COLUMN: Shift Customers Back to Credit Cards
Kahr, Andrew, American Banker
Byline: Andrew Kahr
For many years there was continuous double-digit growth in credit card purchase volume and balances. This ended long before the financial crisis of 2007-8 brought about a contraction in demand for and supply of total consumer credit.
One big reason for stagnation of credit card growth is seldom mentioned: Credit card expansion slowed as debit card volume grew from a very low level to a remarkable high that has recently exceeded credit card volume. This has been a stealth stealing of market share within retail banking, from credit cards to debit cards. The debit card was not just replacing check transactions, it was replacing credit card transactions. The customer who previously used his credit card and paid it off from his checking account at the end of the month, without incurring finance charges, began instead to use a debit card - debiting the purchase immediately from his checking balance.
This has had serious consequences for issuers, most obviously because the disparity between the interchange paid to them on debit versus credit cards is huge.
In fact, with all the fuss about the Durbin amendment we lose sight of the fact that the excess of credit card over debit card interchange rates has been enormous for years.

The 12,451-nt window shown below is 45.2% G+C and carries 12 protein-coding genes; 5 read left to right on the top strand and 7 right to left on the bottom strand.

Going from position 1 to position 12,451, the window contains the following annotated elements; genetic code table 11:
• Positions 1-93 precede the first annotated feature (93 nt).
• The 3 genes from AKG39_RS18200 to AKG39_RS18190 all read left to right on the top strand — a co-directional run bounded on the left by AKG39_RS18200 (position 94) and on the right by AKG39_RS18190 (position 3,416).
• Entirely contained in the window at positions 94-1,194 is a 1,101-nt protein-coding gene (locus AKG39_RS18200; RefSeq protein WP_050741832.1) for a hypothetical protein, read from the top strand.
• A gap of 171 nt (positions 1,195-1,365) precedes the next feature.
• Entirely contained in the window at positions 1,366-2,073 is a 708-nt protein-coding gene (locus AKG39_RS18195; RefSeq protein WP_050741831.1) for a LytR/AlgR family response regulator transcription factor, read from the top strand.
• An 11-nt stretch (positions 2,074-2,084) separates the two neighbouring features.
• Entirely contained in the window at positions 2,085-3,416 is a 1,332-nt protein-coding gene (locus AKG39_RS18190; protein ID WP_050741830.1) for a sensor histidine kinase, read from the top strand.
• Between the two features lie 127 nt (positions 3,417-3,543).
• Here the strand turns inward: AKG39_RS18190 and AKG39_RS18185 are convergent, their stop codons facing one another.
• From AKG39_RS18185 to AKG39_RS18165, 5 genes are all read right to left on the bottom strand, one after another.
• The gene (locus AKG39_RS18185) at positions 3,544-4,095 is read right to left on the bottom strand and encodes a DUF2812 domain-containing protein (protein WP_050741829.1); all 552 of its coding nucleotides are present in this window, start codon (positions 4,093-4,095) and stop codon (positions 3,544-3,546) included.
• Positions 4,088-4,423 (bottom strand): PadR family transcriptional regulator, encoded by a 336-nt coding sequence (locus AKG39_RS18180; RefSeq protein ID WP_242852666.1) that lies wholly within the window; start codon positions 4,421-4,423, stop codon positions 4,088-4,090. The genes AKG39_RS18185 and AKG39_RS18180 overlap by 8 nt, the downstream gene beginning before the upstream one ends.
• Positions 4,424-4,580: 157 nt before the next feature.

Why then have banks priced and marketed so as to promote the growth in debit cards at the expense of credit cards? One reason is that the debit card is an appendage to retail banking while the credit card typically resides in a different and distant silo. The two strategies are not coordinated. A second reason is that debit cards were cheaper for banks to process than checks. A third is heavy promotion by networks, particularly Visa.
With this issue now in the spotlight because of the proposed Fed regulation reducing debit card interchange still further, banks have much to gain by moving quickly in the right direction. For example, consider a customer who spends just $1,000 per month in debit card purchases. If these were switched to credit card purchases, additional revenue of as much as $260 per year would be generated. This is a target as big as a barn.
Convert debit card volume to credit card volume. Converting just 10% of debit sales to credit sales adds over 10% to annual credit card growth - far more than doubling whatever growth we'd otherwise get. And this shift will multiply the interchange income from these transactions by at least eight!
The move away from shortsightedly promoting and paying incentives for debit cards should have started much sooner, but at least it has begun - for instance at JPMorgan Chase, which announced that it was eliminating incentives for the issuance of debit cards. …